Mendelssohn: St Paul

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4.0 out of 5 star rating 4.0

COMPOSERS: Mendelssohn
LABELS: Chandos
WORKS: St Paul
PERFORMER: Susan Gritton (soprano), Jean Rigby (mezzo-soprano), Barry Banks (tenor), Peter Coleman-Wright (bass); BBC National Chorus & Orchestra of Wales/Richard Hickox
CATALOGUE NO: CHAN 9882(2)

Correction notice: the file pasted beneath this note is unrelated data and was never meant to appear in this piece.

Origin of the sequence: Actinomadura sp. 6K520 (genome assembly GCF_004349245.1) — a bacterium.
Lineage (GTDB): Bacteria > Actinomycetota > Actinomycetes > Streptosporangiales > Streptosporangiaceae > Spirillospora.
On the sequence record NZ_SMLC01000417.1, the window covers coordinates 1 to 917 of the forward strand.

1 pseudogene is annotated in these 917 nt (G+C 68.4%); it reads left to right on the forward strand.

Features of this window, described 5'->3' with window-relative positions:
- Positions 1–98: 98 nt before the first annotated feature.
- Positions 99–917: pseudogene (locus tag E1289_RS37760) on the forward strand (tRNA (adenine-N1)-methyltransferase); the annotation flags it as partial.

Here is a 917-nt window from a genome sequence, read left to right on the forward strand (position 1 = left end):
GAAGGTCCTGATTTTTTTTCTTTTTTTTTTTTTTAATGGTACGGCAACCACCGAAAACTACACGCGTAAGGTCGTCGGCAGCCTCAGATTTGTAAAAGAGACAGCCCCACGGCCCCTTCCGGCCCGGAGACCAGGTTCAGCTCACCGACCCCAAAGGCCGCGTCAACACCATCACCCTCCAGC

Wagner may have consigned Mendelssohn’s St Paul to the category of ‘sexless opera-embryos’, but it’s startling to discover how much he learned from it – try Paul’s recitative in the Temple of Jupiter (disc 2, track 14) if you’re not convinced. Bruckner, too, clearly remembered the combination of chorale and muscular fugal writing from Mendelssohn’s Overture when he wrote his own Fifth Symphony. Interesting that these should be the names which come to mind listening to Richard Hickox’s recording. It’s not that the performers obscure the Bachian and Handelian influences (that would be difficult), more that Hickox’s approach to sound-colouring and dramatic pacing make this work sound very 19th century – Mendelssohn as initiator rather than mere imitator. That impression comes across more strikingly here than in Helmuth Rilling’s Hänssler version. Rilling has a fine choir, and a marginally finer team of soloists – especially tenor Michael Schade and baritone Andreas Schmidt. But this new recording has plenty of its own to offer: a very persuasive narrator in tenor Barry Banks, and from the chorus and orchestra moments of surprisingly seductive beauty. This is a more worldly, genuinely operatic Mendelssohn, not at all a pallid sermoniser – a fact clearly appreciated by the recording team. True there is one fundamental problem with St Paul: the biggest events – the stoning of Stephen and Paul’s conversion – appear in Part 1, which leaves Part 2 with far less dramatic interest. But the music goes on being more than interesting, full of things to lure the listener back. Stephen Johnson

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